Free Admissions Help Arts Organizations Build New Audiences. Not Really.

Ariel Stolier

Ariel Stolier is Producing Director of Paseo La Plaza (, a leading performing arts center in Buenos Aires, Argentina and a Director at Grupo La Plaza.  More than 650,000 people attend its productions every year at 4 theaters, 6 alternative spaces and on tour. Previously he held artistic and management roles in the United States at Theater Communications Group and at Manhattan Theater Group, amongst others. He holds a degree in Public Relations and Communications from UADE University and received a Fulbright/National Endowment for the Arts Fellowship to pursue graduate training in Arts Management in the United States. He is a professor at the Masters Programme in Cultural and Creative Administration at UBA/Universidad de Buenos Aires, and a visiting lecturer at UNC/Universidad Nacional de Córdoba. He is also Editorial Director of ACC / Administración Cultura Creatividad (, an academic magazine devoted to covering the arts management sector in Latin America, published by Universidad de Buenos Aires.

doi: 10.18278/aia.2.2.37

A recurring debate within the cultural wars between politicians, taxpayers, creative producers, and artistic community concerns what constitutes a fair price of admission. Should the access to the arts be determined and subsidized by the public sector or the producers and artists themselves? The definition of fairness provokes multiple interpretations as price and value are easily conflated.

Many performing arts organizations use low-cost or free admission as a strategy to introduce new programming, maximize attendance, and expand their audience base. This approach interprets price as an obstacle for the consumption of arts. Some argue for nominal or free ticket prices because taxpayers already support the cultural sector through direct subsidies, philanthropic grants, and tax exemption. However, the development, production, and distribution of the arts are subject to ever-rising costs, which makes maintaining financial viability a difficult task.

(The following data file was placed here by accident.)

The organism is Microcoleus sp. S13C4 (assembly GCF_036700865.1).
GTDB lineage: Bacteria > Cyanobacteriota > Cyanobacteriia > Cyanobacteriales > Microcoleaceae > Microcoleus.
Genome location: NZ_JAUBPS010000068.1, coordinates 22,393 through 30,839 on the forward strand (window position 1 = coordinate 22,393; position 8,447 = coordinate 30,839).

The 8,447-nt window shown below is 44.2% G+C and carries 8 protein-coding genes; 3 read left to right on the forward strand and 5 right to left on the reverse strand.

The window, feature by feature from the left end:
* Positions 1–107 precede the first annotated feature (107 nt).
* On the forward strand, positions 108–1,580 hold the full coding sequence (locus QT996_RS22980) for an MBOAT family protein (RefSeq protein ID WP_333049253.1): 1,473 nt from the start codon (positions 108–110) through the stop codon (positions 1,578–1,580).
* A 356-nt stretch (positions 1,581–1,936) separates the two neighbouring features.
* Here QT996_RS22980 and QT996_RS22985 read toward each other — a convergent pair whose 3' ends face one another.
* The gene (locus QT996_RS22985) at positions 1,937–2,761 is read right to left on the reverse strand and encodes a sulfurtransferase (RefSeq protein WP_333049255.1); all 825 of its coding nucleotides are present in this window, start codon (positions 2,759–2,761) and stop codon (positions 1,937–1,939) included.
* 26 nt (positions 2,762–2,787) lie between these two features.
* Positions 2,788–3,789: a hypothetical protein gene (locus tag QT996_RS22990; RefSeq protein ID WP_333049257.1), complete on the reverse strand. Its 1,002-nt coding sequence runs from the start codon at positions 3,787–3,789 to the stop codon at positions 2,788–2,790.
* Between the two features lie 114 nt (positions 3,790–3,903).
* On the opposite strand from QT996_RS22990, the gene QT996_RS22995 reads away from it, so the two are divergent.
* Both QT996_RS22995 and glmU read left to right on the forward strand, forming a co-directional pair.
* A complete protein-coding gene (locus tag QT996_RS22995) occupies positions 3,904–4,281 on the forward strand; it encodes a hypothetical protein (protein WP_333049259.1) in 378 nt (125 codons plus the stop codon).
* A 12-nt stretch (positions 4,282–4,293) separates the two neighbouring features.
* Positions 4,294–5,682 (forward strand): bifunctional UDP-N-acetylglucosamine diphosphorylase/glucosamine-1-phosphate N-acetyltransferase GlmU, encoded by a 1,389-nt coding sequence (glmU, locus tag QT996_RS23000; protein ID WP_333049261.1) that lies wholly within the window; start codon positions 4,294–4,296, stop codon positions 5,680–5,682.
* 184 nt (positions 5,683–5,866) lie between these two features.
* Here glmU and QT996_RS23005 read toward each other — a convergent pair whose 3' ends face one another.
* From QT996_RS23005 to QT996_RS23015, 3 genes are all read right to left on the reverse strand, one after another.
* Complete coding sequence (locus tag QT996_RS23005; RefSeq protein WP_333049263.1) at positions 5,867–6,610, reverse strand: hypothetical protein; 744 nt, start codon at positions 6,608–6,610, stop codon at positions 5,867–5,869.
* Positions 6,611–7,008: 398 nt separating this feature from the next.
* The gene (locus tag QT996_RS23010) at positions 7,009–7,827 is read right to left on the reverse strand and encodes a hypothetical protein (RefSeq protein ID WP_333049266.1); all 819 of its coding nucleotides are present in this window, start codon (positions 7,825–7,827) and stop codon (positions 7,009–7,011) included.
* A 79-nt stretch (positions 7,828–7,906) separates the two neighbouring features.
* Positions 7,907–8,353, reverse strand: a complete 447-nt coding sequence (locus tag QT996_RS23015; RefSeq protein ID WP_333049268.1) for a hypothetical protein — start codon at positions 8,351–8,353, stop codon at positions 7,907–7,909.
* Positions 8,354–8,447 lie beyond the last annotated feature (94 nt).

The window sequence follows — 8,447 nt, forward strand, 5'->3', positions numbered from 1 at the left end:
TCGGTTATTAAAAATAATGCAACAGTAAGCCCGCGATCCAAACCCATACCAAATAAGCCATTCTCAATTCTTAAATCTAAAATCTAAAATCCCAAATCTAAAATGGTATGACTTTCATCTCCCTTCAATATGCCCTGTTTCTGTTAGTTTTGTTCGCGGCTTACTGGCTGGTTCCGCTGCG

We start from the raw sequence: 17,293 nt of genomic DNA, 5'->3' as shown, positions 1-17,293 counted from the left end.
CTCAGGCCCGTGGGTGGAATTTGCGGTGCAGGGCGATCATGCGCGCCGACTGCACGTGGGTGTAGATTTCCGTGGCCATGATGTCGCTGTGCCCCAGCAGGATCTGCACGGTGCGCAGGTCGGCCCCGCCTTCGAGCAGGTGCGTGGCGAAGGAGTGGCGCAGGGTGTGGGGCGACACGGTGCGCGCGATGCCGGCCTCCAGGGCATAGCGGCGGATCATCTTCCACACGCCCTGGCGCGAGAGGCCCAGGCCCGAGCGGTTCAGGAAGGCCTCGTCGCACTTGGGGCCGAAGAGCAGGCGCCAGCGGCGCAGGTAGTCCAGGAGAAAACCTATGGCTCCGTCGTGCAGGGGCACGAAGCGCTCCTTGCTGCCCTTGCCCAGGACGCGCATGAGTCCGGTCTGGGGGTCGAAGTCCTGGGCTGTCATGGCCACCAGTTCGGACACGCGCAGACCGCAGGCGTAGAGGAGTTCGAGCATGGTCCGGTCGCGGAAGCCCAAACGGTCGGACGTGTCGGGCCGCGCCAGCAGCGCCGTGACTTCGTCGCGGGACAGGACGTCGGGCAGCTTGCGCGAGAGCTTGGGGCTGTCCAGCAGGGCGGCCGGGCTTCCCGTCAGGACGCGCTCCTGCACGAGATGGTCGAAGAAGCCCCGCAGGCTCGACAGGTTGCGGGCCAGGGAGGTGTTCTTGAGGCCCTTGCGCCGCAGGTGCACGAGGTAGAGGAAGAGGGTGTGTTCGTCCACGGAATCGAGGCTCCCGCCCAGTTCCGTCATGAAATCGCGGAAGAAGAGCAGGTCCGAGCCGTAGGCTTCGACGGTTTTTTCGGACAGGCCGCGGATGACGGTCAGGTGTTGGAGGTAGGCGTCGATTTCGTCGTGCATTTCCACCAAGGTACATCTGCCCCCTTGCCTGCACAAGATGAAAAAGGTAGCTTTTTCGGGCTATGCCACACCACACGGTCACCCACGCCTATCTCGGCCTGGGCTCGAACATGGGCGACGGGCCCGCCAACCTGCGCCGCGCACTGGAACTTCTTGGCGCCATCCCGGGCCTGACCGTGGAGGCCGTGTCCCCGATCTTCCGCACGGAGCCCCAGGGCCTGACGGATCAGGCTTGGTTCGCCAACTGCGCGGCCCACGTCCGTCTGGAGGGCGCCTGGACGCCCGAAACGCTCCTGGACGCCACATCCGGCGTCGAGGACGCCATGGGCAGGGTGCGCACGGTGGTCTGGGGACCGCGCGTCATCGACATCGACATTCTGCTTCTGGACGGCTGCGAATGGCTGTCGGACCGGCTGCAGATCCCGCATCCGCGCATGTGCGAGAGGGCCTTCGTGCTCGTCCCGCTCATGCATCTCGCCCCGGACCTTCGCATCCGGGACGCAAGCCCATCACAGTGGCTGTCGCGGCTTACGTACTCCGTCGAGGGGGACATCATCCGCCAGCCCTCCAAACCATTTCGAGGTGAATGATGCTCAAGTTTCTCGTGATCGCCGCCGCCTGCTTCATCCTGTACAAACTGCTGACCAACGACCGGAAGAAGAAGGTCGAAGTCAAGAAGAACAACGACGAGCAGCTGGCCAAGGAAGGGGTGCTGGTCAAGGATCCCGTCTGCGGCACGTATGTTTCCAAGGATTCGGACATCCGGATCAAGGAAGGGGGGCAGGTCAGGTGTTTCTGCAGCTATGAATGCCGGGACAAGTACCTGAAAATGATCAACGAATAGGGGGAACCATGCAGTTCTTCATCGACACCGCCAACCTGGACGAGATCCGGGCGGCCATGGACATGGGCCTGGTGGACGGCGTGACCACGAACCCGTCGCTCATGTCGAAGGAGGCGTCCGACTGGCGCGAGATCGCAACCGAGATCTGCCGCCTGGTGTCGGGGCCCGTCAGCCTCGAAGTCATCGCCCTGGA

Although we may assume that free admission levels the field by allowing anyone to participate in the arts, the question remains whether or not this strategy unfairly limits the economic potential of our artistic endeavours. I believe low or no cost admission does not stymie this potential because producing arts creates value from its social relevancy that should have primacy in any consideration of pricing.

Cultural organizations’ experimentation with alternative strategies, such as dynamic pricing using sophisticated analytics to determine demand, bring opportunities for income growth by reducing unused capacity. However, the instability in dynamic pricing could generate distrust among consumers. But if used properly, dynamic pricing could translate to better incomes and more jobs for artists; this result depends on re-investing revenue into riskier art, which would ideally subsidize productions in poor economic climates. Yes, dynamic pricing could even allow for free admission to select programming billed as special opportunities; such marketing would increase value while decreasing price.

Great programming and creative promotion will help resolve conflicts over pricing by shifting focus from fixed sums to creating value and social relevance through art.